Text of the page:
Healing Dysfunctional Relationships

Healing Dysfunctional Relationships

Did you ever try to grow African Violets or any house plant? They need very little care, but without water, dead leaves and spent flowers removed and occasional plant food they will disappoint the gardener. As I outline in chapter 3 of my recent book, regular respectful communication is absolutely necessary to keep relationships vital. Dysfunction—tensions, anxiety and strain--often rear up via good and tough changes, like promotions, moves, medical problems, financial difficulties, a new child, different school, even new friends.

Even though people love each other, whether mates, children, relatives or friends, relationships quietly grow apart and experience instability—resentments (developing silently from unfulfilled expectations), angers, being super sensitive, disappointment, disrespect, inattention and loneliness. When communication runs dry, relationships wither just like the house plants. Do any of the following situations sound familiar?

She does virtually nothing with me that involve my interests.

He never compliments me on how I look; he doesn’t even notice a new hair do.

We don’t do anything fun anymore.

Combining homework help with toddler care is chaotic.

They come in from school and I am invisible.

She talks and treats me like I’m her kid brother who needs constant instructions.

Our kids only want to be with their friends.  They resist visiting relatives.

He watches the news constantly or then sports. He wouldn’t miss me for days.

We never talk anymore. When we first met we stayed up all night conversing.

I feel taken for granted.

Family meals have disappeared.

My kids seem to be locked behind steel doors volunteering no information about their day, friends, school. All heads are bowed into phones or i Pads.

You could add many more.

Encouragement for Healing Dysfunctional Relationships

1. Identify issues that each admits they have. This requires courage on the part of children.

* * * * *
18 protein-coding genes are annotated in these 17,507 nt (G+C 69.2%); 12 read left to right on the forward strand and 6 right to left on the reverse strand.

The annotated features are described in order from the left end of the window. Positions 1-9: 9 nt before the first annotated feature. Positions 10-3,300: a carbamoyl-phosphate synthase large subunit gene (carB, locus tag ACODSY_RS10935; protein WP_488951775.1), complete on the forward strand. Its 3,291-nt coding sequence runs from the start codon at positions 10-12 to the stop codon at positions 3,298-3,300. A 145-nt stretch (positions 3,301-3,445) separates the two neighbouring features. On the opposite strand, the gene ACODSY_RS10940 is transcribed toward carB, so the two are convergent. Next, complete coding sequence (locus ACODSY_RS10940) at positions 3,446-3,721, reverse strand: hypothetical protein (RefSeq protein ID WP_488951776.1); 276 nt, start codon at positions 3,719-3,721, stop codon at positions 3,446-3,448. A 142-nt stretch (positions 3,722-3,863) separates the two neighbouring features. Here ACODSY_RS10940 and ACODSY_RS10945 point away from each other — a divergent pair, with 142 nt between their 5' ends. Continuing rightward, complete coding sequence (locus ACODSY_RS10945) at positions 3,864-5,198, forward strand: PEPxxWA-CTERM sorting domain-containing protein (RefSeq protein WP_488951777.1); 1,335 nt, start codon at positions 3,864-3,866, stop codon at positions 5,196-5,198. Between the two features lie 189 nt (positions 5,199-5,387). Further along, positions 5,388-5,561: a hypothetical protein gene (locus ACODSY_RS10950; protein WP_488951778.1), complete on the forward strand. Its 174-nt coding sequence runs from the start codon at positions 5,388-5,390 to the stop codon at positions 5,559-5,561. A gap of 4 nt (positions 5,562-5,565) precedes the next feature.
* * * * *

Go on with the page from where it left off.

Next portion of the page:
Making a list is a marvelous beginning because healthy communication is possible no matter what personality-types are united. Honor and appreciate the God-designed differences in personalities represented in the same home. Be helpful and kind to each other. Eliminate name calling and sarcasm. Our Coaching Kids book provides examples and suggestions on accomplishing this important part of parenting.

2. Developing and maintaining simple communication skills requires talking, listening, understanding, respect, appreciation and most of all creative compromise—humility in action. Each helping the other to reach his or her goal; each helping the other–including your children--to become the best person he/she can be. Trust and Respect are absolutely necessary.

3. After trust, understanding, appreciation, honesty and respect, a crucial element follows-- --T I M E together (without kids)- at least one date a week for mates for life. Invest in at least 20 minutes a day for spouse talk to keep abreast of each other’s lives. Provide pure listening time for each child individually. Institute family time once a week.

4. And for everyone, develop expertise in choosing non-offensive “I” statements rather than easier offensive, parental “you’ statements. Teaching your children to respond this way will equip them forever.

Your example will be an excellent teacher.

5. Fulfill spiritual needs by finding a church or synagogue that satisfies all. Praying together and privately for each other will sweeten your relationships significantly. Relationships like automobiles and computers occasionally need tune-ups from an expert. Go for help as soon as either senses the need.

6. All dysfunctional relationships are fixable if nurtured in time. But, repair is enhanced when more than one person acknowledges the deterioration and is concerned and willing to work toward restoration.

Like Ecc. 4: 9,10,12 says “two are better than one… If either of them falls down, one can help the other up…A cord of three strands (God) is not quickly broken.